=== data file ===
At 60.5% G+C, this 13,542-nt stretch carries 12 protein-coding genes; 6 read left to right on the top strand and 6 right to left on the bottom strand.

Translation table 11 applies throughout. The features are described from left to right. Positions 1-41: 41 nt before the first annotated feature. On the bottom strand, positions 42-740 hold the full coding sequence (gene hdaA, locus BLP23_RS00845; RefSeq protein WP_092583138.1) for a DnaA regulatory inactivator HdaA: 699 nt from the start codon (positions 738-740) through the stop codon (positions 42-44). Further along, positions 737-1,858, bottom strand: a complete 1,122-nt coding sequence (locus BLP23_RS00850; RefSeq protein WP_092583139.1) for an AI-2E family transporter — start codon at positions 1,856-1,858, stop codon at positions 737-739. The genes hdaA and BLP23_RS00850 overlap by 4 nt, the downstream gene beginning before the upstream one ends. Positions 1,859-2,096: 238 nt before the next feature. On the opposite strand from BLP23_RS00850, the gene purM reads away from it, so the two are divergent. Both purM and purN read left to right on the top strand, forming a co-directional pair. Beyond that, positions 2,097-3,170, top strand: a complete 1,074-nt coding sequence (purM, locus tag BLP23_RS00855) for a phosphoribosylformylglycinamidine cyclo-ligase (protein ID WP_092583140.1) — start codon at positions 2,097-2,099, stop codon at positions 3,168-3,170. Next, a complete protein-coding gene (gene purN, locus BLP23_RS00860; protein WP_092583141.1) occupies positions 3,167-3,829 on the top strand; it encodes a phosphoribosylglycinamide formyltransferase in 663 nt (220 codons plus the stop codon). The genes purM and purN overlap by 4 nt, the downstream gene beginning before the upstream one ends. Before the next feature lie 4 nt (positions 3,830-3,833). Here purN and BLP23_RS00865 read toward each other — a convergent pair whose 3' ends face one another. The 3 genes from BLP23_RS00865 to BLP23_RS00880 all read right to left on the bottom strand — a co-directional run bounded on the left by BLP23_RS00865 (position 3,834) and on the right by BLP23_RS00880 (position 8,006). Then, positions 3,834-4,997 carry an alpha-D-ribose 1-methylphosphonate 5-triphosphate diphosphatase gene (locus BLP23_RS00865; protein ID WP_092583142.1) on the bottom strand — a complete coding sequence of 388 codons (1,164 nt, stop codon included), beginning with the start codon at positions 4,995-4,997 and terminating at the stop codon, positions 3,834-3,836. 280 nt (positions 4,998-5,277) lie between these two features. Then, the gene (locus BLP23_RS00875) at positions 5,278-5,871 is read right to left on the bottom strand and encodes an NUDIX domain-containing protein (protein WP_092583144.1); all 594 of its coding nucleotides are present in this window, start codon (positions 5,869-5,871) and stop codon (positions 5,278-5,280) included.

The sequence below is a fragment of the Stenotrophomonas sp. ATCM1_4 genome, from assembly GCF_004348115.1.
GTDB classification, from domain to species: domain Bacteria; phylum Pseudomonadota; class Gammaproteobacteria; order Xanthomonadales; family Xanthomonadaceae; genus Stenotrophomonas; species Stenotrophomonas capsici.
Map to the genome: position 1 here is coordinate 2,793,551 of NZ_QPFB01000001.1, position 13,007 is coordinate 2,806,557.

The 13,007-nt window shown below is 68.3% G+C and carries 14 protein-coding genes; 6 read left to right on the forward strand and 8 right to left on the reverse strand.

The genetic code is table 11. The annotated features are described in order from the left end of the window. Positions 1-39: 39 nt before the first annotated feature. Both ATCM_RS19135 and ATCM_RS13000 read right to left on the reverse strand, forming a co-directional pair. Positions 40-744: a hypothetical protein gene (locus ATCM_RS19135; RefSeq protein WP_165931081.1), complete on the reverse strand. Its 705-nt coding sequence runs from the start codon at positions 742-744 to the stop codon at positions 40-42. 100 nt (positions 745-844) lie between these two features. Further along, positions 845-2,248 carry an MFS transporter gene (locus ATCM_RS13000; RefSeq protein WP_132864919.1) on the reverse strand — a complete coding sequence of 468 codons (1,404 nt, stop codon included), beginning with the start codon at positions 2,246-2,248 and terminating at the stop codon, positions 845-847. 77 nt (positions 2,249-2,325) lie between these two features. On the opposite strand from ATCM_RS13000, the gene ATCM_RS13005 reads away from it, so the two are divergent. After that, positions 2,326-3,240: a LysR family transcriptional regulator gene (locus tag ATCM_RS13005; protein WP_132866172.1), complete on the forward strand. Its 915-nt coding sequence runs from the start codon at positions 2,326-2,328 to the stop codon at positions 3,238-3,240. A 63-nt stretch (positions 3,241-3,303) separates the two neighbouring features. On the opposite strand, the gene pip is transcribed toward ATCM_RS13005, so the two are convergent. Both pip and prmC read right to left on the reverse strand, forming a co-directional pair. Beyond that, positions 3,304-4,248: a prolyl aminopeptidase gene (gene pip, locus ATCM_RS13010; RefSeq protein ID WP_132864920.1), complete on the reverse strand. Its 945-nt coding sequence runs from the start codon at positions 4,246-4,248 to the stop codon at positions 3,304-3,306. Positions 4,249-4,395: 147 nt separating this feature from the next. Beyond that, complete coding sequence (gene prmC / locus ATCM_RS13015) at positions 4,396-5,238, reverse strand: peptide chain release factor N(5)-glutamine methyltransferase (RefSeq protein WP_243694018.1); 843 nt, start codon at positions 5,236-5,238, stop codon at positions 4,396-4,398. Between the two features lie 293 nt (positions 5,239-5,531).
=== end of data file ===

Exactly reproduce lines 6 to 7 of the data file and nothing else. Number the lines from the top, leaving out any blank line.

The 13,007-nt window shown below is 68.3% G+C and carries 14 protein-coding genes; 6 read left to right on the forward strand and 8 right to left on the reverse strand.

The genetic code is table 11. The annotated features are described in order from the left end of the window. Positions 1-39: 39 nt before the first annotated feature. Both ATCM_RS19135 and ATCM_RS13000 read right to left on the reverse strand, forming a co-directional pair. Positions 40-744: a hypothetical protein gene (locus ATCM_RS19135; RefSeq protein WP_165931081.1), complete on the reverse strand. Its 705-nt coding sequence runs from the start codon at positions 742-744 to the stop codon at positions 40-42. 100 nt (positions 745-844) lie between these two features. Further along, positions 845-2,248 carry an MFS transporter gene (locus ATCM_RS13000; RefSeq protein WP_132864919.1) on the reverse strand — a complete coding sequence of 468 codons (1,404 nt, stop codon included), beginning with the start codon at positions 2,246-2,248 and terminating at the stop codon, positions 845-847. 77 nt (positions 2,249-2,325) lie between these two features. On the opposite strand from ATCM_RS13000, the gene ATCM_RS13005 reads away from it, so the two are divergent. After that, positions 2,326-3,240: a LysR family transcriptional regulator gene (locus tag ATCM_RS13005; protein WP_132866172.1), complete on the forward strand. Its 915-nt coding sequence runs from the start codon at positions 2,326-2,328 to the stop codon at positions 3,238-3,240. A 63-nt stretch (positions 3,241-3,303) separates the two neighbouring features. On the opposite strand, the gene pip is transcribed toward ATCM_RS13005, so the two are convergent. Both pip and prmC read right to left on the reverse strand, forming a co-directional pair. Beyond that, positions 3,304-4,248: a prolyl aminopeptidase gene (gene pip, locus ATCM_RS13010; RefSeq protein ID WP_132864920.1), complete on the reverse strand. Its 945-nt coding sequence runs from the start codon at positions 4,246-4,248 to the stop codon at positions 3,304-3,306. Positions 4,249-4,395: 147 nt separating this feature from the next. Beyond that, complete coding sequence (gene prmC / locus ATCM_RS13015) at positions 4,396-5,238, reverse strand: peptide chain release factor N(5)-glutamine methyltransferase (RefSeq protein WP_243694018.1); 843 nt, start codon at positions 5,236-5,238, stop codon at positions 4,396-4,398. Between the two features lie 293 nt (positions 5,239-5,531).